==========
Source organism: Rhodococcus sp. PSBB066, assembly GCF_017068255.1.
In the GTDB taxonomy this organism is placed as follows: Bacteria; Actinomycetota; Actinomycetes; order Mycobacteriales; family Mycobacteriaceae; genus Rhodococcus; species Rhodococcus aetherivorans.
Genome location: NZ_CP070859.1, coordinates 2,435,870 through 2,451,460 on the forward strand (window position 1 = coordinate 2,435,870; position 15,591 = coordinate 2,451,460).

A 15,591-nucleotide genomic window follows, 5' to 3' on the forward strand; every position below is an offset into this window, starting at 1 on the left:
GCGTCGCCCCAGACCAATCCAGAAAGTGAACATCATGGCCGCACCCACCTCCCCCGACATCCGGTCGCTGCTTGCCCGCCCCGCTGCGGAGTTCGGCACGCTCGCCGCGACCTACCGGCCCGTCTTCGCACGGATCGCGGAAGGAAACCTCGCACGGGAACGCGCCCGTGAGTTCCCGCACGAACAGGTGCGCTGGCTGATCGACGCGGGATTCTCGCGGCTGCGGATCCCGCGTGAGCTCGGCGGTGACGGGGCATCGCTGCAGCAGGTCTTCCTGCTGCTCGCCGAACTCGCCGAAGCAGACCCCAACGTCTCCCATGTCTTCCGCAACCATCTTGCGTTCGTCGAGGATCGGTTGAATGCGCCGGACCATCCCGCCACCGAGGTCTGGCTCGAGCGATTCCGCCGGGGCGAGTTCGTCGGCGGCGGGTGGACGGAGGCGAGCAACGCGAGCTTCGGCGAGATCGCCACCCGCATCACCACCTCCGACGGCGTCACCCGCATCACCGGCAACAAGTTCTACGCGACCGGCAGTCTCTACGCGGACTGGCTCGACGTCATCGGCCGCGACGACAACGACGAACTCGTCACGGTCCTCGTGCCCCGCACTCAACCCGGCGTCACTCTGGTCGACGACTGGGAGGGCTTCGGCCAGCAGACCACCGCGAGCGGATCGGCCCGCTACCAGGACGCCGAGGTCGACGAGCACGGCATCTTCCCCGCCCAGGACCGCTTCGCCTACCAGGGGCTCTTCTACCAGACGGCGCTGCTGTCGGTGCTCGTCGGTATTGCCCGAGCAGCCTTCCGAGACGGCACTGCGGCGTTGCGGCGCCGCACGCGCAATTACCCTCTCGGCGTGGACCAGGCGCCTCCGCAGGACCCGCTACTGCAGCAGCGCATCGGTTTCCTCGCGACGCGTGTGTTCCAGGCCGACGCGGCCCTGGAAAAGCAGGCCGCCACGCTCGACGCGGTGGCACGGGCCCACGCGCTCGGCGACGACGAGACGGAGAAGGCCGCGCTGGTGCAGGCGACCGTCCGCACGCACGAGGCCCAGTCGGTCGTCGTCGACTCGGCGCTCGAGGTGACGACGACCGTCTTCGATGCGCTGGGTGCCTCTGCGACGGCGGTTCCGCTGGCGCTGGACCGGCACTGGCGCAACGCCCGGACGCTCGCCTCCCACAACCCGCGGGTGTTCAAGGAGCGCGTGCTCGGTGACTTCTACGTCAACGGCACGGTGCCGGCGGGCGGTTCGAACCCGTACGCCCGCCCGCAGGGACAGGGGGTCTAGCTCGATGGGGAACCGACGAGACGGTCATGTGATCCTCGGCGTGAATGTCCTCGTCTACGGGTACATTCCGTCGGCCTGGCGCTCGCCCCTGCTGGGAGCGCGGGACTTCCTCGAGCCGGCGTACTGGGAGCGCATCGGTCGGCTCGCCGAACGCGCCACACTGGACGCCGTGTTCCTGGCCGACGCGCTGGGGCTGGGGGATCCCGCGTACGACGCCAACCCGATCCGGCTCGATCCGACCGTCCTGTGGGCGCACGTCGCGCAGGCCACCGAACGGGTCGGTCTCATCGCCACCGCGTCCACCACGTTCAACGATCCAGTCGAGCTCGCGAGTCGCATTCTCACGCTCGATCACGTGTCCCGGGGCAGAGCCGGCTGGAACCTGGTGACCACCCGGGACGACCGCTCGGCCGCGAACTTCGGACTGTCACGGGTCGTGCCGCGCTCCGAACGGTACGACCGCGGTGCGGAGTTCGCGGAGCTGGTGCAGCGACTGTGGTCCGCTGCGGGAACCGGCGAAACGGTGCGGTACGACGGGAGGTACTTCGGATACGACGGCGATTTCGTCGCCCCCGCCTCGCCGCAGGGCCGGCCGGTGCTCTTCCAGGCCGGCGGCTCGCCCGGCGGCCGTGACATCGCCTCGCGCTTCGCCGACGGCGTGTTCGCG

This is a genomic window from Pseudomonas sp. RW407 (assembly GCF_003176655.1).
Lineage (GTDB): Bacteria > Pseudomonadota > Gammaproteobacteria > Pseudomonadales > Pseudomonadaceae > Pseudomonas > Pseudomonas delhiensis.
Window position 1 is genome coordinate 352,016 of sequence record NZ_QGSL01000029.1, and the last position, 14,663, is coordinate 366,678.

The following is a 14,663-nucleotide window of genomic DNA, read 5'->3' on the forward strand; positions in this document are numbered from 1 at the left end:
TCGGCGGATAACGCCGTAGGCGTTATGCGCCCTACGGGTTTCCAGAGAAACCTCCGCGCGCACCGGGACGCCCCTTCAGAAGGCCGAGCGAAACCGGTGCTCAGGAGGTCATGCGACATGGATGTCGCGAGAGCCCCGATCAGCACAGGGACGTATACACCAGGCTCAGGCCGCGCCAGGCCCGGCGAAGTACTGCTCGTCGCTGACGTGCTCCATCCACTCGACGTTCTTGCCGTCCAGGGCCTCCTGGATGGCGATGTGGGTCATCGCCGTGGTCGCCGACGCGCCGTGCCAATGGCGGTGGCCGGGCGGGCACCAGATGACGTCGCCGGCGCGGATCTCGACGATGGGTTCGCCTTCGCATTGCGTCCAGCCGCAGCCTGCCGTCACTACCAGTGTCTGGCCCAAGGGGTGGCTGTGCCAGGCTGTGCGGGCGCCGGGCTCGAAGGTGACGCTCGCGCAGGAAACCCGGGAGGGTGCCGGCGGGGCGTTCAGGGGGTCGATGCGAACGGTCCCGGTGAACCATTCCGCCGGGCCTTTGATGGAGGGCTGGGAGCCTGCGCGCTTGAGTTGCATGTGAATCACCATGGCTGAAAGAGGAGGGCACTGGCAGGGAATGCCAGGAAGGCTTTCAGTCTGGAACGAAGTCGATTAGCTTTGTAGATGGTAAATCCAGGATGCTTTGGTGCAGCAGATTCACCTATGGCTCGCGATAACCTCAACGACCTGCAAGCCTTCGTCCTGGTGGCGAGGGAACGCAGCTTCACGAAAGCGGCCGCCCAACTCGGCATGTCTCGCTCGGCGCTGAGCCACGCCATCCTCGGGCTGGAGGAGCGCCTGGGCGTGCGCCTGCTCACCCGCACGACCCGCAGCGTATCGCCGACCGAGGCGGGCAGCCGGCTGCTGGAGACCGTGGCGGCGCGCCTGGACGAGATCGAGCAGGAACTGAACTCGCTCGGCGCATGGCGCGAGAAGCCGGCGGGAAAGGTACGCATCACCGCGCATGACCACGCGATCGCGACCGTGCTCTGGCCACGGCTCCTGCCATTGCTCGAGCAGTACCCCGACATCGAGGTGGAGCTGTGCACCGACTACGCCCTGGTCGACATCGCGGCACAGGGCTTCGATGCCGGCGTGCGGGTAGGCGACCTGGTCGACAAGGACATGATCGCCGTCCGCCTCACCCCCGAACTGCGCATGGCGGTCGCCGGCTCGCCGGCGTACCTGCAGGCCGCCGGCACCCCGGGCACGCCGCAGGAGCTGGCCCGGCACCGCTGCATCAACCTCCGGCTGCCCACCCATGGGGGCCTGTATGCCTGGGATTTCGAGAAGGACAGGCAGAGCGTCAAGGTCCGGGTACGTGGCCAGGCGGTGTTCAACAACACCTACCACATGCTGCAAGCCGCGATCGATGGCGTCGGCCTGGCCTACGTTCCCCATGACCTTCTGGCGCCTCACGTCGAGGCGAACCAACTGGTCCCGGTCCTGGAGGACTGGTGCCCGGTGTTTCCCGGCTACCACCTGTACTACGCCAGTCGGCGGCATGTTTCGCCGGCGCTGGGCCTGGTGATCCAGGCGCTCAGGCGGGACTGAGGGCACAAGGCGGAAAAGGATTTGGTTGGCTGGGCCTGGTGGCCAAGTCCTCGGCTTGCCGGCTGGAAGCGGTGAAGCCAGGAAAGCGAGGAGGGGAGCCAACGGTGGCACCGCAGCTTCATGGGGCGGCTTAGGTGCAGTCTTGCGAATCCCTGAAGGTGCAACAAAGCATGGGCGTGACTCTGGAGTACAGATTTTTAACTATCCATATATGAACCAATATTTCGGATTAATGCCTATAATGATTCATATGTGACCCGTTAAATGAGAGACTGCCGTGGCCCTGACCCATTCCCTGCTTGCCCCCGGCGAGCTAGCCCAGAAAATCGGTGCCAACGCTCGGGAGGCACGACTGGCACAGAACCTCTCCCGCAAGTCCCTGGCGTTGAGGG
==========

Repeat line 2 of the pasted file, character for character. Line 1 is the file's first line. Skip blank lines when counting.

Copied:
In the GTDB taxonomy this organism is placed as follows: Bacteria; Actinomycetota; Actinomycetes; order Mycobacteriales; family Mycobacteriaceae; genus Rhodococcus; species Rhodococcus aetherivorans.